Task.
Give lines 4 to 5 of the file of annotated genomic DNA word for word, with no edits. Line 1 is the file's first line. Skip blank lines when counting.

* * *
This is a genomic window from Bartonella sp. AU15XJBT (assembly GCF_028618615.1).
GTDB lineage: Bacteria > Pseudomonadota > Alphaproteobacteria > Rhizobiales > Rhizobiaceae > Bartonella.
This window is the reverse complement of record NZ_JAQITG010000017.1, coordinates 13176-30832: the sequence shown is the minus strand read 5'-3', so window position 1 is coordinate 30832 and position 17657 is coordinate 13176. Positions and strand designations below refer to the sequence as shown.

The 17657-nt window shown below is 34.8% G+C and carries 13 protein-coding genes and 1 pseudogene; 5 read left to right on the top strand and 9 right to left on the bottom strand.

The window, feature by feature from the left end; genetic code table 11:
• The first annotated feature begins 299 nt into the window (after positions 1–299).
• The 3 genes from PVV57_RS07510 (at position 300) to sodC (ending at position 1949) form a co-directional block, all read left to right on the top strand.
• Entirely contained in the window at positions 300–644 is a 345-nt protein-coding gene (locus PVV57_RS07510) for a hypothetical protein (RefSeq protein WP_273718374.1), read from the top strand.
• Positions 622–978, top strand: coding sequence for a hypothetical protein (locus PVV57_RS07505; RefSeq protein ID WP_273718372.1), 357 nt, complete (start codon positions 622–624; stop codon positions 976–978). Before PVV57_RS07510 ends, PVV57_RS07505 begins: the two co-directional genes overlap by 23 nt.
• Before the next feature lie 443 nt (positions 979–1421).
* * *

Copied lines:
The 17657-nt window shown below is 34.8% G+C and carries 13 protein-coding genes and 1 pseudogene; 5 read left to right on the top strand and 9 right to left on the bottom strand.

The window, feature by feature from the left end; genetic code table 11: